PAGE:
The Adventures of TLC Cai-Cai on Friday—-HELP! It’s Scary Here, Friday, November 19, 2021

The field next to our long farm lane has a


Totally and

completely SCARY!

I’m having a very hard time staying outside!

TLC Cai-Cai

Fate — Thursday, November 19, 2020

Our early morning skies are full of clouds….lots of clouds

Gradually the tumbling clouds break apart

Slowly ever so slowly

Clearing the skies—Causing sunlight to flood across the land

That is when I saw it!  a sundog!  Heralding the call that much colder weather will soon slither its way

And unfurl upon our area.

Your friend on a western Colorado farm,


In the Golden Indian Summer Days —- Tuesday, November 19, 2019

Before the huge storm blows in tonight or tomorrow, or whenever it happens to hit

(The weather people are clanging the warning bell, even as I write this)

(The alfalfa is frozen, but still showing color)

I thought I would show you the last flickering lights of our Indian Summer paradise—a wee piece of afternoon warmth before the temperatures plunging into December levels and pale wintery sunlight

We are very dry again. Although the shadows on the road are lovely.

The unharvested corn has gone from golden to pale yellow

I saw a possible Sundog, as Mindy and Boomer and I were taking a wee walkabout.

Storm coming in they say….maybe so, only time will tell. (As my Momma used to say)

Until then it is a beautiful Indian Summer.

From my world to your heart,




Corn Harvest 2018—Monday, November 19, 2018

After several days of harvesting

Moving up and down rows; filling the truck, then hauling it to the elevator

We can give thanks that 2018

Harvest has finished.  The combine and truck cleaned up and serviced.  Put safely away for the year!

The only thing left now is to put the farm to bed.

Then the cows come! YA!

Your friend on a western Colorado farm,





Finally Finished—-Sunday, November 19, 2017

“Everyone thinks you make mistakes when you are young.  But I don’t think we make any fewer when we are grown up.” — Jodi Picoult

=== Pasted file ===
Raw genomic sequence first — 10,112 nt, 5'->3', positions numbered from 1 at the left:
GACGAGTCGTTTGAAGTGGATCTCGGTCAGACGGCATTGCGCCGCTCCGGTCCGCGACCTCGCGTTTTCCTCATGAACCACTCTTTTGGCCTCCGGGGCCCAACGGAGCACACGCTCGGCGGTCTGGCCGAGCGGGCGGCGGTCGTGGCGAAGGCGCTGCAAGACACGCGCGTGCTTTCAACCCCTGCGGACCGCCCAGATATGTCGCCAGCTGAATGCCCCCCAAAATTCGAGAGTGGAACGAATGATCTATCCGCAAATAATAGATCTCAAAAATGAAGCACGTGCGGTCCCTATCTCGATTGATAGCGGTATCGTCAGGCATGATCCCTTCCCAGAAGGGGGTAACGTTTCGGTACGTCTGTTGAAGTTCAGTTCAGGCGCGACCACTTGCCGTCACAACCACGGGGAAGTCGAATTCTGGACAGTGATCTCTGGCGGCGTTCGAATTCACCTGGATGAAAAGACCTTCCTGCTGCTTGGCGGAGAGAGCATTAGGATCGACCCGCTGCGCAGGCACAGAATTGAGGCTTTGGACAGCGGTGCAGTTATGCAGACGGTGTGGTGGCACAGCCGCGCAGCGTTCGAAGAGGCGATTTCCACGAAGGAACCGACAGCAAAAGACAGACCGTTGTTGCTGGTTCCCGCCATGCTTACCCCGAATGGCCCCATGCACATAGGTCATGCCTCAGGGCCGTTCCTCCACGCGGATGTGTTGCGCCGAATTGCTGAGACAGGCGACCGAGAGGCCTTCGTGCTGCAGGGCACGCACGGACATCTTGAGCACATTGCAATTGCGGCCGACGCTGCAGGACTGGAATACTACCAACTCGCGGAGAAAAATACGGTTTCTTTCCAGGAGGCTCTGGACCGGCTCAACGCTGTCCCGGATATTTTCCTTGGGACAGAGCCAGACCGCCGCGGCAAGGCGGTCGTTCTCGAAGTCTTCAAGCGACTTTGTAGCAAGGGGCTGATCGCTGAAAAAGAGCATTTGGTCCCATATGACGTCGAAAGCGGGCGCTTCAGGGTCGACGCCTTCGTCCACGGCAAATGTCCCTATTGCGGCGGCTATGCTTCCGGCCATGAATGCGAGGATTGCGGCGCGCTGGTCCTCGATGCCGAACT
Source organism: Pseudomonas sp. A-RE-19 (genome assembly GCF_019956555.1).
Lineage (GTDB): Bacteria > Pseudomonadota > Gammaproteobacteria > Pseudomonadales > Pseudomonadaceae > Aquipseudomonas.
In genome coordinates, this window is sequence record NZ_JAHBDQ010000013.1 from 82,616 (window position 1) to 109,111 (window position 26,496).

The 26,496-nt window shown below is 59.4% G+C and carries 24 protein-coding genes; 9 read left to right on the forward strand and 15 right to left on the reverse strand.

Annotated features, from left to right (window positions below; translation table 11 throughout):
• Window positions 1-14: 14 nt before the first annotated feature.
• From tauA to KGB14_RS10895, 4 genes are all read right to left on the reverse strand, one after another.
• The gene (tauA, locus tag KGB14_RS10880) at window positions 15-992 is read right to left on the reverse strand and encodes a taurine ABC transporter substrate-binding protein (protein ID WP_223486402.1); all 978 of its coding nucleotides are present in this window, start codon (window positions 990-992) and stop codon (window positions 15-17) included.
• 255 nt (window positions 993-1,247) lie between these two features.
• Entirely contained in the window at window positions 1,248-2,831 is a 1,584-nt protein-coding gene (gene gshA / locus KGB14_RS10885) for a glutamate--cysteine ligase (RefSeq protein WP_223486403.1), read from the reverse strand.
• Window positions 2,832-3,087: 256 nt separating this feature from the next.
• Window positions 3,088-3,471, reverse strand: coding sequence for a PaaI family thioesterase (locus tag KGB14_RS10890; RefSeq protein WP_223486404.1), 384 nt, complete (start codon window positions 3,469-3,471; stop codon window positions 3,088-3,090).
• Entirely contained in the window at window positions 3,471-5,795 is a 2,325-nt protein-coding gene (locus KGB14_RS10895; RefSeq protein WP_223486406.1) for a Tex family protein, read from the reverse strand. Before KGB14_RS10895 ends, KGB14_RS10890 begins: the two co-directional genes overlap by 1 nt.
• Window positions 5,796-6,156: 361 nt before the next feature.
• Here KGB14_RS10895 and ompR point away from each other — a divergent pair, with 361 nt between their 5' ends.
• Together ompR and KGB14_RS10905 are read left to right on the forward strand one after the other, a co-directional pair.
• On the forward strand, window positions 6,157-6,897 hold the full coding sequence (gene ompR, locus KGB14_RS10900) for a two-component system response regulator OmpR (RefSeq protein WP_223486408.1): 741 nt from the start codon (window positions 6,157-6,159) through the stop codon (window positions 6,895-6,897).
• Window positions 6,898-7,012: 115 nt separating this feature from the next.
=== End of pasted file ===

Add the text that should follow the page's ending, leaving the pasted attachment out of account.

Finally…after working a little here and there all late spring, through the summer, and just now finishing in late fall I can finally say “DONE!”

It’s just a kit.  But for me and my skills it was a fun evening past time.

I’m also glad it’s finished.  That white rose was terribly hard to do with all the different shading and subtle use of color.  I (very much) enjoyed the big bold colors of all the other flowers. 🙂

Your friend on a western Colorado farm,


Love Over Fear–Guest Post—Thursday, November 19, 2015

I think Uncle Spike has said this the best of anything I’ve read. Thanks Uncle Spike! May you and yours remain safe!

Uncle Spike's Adventures

The level of response generated by my previous post, Perspective & Humanity, was reassuring, pretty much supportive and mostly from my usual clan of faithful blogging correspondents. My follower numbers did drop a bit (15 or so I think), which was as to be expected, but let’s just say that I’m getting to the point where I know what matters to me.

Anyway, suffice it to say, I think you know where I’m coming from regarding these recent, or shall we say ongoing, atrocities at the hands of these numbnuts with the black flag and their mandatory brain cell count of <12. In actuality, they are probably not that thick at all; in fact they seem highly organised, so therefore I guess just plain evil, rather than stupidly misguided then.




One of my mutual followers, Suzanne, is a French Canadian who also lived in Paris, and so her commentary…

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A Very Strange Harvest —Wednesday, November 19, 2014

UnloadingYesterday there were 40 trucks in line to unload their corn.  The wait was long, long, long. Most of the trucks are semi’s with belly dumps so it goes fast ONCE they get there.

BUT….the corn harvest has turned out to be another one of those terribly hard to ‘dry down the corn’ years.  Everyone is struggling and frustrated.  The joke is we will be doing corn in January —OH! LET US HOPE NOT!

A field will test dry then as they get to different area, within the SAME field, the moisture content zooms up and the harvest has to stop.

Into-the-truckSo we do what we can, then wait until the moisture drops and start all over again.  Terry is out checking all the fields now…a sample here and a sample there…at the end of the field, in the middle of the field, in a random spot.   You sure don’t want to combine wet corn, have it turned down at the elevator and then lose the whole load because it molds.  We could get the drying granaries ready, but Terry much prefers to haul straight the elevator.  Keeps the crop costs down (electricity to run the big dryer) and we don’t have to load the bins, then get back in and unload them.  Unloading a grain bin is TONS of work—we’ve reached an age where back breaking work is something we don’t want to do anymore.

Yes we use a auger to get the corn out of the bin, but you still have to get inside and scoop out the last of of the corn.


Anyway…life goes on.  The other house is done, until the furnace is put in; now we will need to look for a renter.  But that process won’t start until we get the furnace in.  It will be nice to find just the right person who would like to live in the country, take care of a lawn, and maybe enjoy an animal or two in the corrals…our daughter and family had goats.

Today I’m still setting up Christmas…I’m thinking the tree…it’s fake so I can set it up anytime and enjoy the lights.  (It’s the lights I love).  (Or I’ll be helping Terry…we will see)

Your friend on a western Colorado Farm,